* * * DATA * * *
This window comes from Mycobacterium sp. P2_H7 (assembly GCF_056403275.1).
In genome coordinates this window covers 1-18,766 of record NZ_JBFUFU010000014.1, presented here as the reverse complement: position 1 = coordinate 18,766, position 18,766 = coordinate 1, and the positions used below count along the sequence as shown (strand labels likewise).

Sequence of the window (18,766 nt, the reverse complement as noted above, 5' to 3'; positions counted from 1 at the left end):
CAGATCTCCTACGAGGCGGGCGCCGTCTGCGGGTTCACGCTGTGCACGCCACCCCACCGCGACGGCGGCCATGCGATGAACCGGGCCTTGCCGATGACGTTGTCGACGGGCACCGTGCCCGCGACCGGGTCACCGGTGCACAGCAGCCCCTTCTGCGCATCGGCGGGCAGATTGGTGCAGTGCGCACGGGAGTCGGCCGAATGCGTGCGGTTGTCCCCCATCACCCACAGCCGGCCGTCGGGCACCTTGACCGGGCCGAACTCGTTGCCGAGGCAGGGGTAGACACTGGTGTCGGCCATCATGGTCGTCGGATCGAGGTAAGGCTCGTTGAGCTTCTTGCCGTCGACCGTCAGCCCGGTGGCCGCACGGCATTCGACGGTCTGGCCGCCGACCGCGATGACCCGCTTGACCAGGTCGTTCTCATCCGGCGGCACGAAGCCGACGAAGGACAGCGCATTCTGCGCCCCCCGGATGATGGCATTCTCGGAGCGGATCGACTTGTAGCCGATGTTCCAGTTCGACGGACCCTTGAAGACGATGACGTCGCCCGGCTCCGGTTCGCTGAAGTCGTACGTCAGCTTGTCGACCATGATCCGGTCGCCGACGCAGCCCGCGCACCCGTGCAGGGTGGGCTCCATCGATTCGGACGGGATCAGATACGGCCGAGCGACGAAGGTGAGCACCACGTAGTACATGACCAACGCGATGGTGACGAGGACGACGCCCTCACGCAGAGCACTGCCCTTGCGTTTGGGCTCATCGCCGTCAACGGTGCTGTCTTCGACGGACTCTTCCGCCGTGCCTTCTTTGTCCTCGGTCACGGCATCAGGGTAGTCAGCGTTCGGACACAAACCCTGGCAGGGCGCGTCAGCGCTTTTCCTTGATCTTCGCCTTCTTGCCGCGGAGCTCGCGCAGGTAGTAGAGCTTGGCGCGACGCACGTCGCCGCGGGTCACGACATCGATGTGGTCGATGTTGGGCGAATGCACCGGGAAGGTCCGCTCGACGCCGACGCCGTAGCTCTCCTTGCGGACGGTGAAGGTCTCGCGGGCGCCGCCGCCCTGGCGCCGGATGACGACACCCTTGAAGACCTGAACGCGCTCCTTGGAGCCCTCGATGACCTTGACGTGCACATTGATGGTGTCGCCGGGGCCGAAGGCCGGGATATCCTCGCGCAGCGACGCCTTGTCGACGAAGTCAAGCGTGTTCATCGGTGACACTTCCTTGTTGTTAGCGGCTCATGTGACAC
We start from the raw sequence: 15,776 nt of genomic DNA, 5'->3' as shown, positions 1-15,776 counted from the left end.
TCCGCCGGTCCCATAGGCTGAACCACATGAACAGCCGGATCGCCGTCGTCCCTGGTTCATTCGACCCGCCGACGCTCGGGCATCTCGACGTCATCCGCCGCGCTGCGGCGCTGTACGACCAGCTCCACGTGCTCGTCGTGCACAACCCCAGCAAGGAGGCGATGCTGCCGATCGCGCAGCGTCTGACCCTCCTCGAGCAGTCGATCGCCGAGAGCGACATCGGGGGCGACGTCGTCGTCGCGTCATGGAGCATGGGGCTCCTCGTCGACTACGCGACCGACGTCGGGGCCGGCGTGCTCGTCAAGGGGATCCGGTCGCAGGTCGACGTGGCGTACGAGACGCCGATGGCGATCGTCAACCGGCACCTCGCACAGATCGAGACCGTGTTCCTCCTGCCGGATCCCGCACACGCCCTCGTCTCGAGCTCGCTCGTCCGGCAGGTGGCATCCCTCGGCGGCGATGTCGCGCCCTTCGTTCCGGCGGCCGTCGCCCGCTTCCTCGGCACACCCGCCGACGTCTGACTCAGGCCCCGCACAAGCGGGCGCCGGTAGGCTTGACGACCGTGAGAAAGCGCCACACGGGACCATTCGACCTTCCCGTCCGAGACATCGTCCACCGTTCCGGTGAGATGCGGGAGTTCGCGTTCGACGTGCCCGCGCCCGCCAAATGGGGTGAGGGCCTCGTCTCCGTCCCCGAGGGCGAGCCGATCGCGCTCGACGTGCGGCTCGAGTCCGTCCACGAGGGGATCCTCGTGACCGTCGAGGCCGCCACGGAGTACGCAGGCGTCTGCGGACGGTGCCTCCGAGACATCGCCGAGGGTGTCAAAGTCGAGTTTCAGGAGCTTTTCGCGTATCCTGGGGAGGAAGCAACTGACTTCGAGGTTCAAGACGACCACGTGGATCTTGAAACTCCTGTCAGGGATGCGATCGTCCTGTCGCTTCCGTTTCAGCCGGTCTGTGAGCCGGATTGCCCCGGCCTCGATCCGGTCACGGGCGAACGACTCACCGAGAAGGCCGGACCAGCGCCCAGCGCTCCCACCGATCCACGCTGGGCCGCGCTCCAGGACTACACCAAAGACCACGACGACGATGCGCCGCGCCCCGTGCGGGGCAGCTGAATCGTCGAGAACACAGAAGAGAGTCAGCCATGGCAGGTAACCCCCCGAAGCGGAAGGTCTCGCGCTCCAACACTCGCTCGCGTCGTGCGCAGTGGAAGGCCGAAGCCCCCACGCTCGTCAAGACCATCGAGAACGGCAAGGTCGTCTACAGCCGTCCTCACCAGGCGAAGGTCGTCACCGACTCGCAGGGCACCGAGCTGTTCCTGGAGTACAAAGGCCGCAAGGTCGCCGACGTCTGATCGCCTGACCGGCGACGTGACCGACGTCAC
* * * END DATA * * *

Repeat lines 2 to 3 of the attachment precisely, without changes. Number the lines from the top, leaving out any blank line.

In genome coordinates this window covers 1-18,766 of record NZ_JBFUFU010000014.1, presented here as the reverse complement: position 1 = coordinate 18,766, position 18,766 = coordinate 1, and the positions used below count along the sequence as shown (strand labels likewise).

Sequence of the window (18,766 nt, the reverse complement as noted above, 5' to 3'; positions counted from 1 at the left end):